In rabbits that received a dietary supplement of cholesterol, 0.5% by weight, and concommittant injections of horse serum (group III) over a period of 80 days, coronary arterial lesions developed that in the main were different in quality and distribution from those in rabbits that received the cholesterol supplement alone (group I), and of different quality from but in distribution similar to those in rabbits that received horse serum alone (group II).

Fatty lesions developed in small, rarely in medium, but never in large arteries of rabbits in group I, and these changes do not resemble coronary athero-arteriosclerosis in man. Proliferative lesions without fatty change developed in large, medium, and small arteries of rabbits in group II, and some of these closely resemble human coronary arteriosclerosis without fatty change. The changes that developed in large, medium, and small arteries of rabbits in group III were in very large majority fatty-proliferative lesions. Some of these closely resemble the changes that in some cases constitute coronary athero-arteriosclerosis in man.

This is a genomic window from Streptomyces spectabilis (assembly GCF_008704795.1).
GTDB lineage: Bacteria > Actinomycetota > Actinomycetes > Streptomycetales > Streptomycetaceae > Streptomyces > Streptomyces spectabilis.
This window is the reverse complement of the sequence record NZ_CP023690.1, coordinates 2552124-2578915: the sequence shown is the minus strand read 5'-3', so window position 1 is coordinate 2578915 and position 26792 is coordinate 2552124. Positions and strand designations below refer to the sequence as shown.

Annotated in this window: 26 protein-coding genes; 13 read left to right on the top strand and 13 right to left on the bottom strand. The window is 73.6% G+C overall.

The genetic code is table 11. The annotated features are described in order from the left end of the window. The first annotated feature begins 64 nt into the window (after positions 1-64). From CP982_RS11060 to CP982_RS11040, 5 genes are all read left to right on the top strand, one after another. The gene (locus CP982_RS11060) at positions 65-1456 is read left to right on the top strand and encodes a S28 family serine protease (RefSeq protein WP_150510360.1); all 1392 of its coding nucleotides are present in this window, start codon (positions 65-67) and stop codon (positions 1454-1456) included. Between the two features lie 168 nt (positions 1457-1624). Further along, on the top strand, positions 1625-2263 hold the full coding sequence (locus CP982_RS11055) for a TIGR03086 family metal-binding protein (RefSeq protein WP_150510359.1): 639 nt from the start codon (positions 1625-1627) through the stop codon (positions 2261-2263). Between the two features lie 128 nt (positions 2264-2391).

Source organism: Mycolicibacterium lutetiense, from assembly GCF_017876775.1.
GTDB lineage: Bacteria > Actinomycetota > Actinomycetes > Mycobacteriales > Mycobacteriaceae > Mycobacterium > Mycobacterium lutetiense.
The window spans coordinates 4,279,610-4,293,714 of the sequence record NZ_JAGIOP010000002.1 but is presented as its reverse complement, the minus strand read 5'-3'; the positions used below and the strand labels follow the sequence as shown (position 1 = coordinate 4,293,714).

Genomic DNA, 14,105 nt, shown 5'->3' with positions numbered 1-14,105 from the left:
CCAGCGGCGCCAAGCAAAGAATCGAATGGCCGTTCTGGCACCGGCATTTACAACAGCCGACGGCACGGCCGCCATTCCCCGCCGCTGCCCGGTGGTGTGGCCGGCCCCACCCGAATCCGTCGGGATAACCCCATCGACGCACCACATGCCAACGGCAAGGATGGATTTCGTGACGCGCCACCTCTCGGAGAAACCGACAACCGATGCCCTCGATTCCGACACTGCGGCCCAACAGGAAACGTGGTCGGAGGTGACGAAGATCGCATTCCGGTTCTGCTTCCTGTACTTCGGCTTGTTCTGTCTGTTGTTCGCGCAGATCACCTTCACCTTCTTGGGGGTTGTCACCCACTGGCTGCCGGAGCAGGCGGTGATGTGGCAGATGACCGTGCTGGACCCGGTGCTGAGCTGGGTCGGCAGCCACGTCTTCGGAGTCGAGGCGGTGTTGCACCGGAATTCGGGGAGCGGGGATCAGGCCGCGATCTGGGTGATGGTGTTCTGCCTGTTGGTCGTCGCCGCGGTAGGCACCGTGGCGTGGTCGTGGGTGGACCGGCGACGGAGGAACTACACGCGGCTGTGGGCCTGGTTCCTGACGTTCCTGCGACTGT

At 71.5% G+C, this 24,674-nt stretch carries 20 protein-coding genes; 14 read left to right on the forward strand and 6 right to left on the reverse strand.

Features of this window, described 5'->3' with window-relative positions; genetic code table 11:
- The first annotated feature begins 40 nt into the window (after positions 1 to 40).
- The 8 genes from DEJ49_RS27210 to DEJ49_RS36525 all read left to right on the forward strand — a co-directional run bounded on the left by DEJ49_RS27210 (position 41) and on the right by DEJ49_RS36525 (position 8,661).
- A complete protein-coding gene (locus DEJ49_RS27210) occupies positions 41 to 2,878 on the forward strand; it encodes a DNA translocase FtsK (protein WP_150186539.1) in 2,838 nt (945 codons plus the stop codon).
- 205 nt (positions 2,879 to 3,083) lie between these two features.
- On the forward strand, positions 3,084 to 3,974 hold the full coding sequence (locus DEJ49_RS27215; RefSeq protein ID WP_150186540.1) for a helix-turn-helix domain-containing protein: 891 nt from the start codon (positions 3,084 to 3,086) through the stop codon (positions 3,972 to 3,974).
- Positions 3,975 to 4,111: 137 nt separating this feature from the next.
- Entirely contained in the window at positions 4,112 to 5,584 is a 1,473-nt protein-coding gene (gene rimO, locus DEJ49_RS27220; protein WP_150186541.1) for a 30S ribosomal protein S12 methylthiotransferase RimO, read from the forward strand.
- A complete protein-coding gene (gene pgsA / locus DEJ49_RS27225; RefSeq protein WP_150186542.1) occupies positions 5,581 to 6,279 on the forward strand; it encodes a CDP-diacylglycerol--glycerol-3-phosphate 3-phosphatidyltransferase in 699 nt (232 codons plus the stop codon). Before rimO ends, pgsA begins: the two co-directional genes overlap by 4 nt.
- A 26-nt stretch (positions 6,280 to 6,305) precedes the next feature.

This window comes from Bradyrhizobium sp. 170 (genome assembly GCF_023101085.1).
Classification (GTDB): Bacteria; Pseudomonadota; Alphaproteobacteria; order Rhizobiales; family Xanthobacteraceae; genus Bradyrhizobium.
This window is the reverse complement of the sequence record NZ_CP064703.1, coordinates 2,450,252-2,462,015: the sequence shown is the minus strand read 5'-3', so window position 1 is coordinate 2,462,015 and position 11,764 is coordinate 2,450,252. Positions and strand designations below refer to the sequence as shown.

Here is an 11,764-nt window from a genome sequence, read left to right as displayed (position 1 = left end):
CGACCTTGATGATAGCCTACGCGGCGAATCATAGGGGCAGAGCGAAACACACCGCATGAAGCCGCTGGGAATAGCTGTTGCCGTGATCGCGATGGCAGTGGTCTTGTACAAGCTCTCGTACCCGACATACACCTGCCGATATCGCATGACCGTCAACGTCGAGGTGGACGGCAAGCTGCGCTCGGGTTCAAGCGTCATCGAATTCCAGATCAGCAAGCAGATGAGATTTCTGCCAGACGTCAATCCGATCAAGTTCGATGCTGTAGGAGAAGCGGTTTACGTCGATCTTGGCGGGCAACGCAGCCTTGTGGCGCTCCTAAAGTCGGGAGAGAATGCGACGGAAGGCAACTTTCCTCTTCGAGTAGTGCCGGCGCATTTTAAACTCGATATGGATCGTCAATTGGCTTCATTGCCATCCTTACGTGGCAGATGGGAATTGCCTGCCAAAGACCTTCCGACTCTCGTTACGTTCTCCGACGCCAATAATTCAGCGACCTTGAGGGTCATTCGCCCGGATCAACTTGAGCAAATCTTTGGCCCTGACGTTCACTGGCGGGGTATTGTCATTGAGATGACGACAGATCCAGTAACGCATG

Nuclei with caterpillarlike chromatin pattern in longitudinal section and owl eye appearance in transverse section were observed to occur in many of the proliferating cells in thickened arterial intima in hearts of rabbits in groups II and III and in some of the lipid rich "foam" cells in arterial intima and subjacent media in hearts of rabbits in group III. Such nuclei have been observed to occur in some reacting smooth muscle cells and normal immature and reacting mature striated muscle cells of the heart. These observations indicate that at least many of the cells, including "foam" cells, in thickened intima in the experimentally induced and in naturally occurring coronary athero-arteriosclerosis are smooth muscle cells that evolved in proliferative reaction to arterial injury.

Fatty change developed in aortas of the rabbits in groups I and III, and was significantly greater in group III.

Results of this investigation support the hypothesis that the synergy of allergic injury to arteries and lipid-rich diet can lead to athero-arteriosclerosis.

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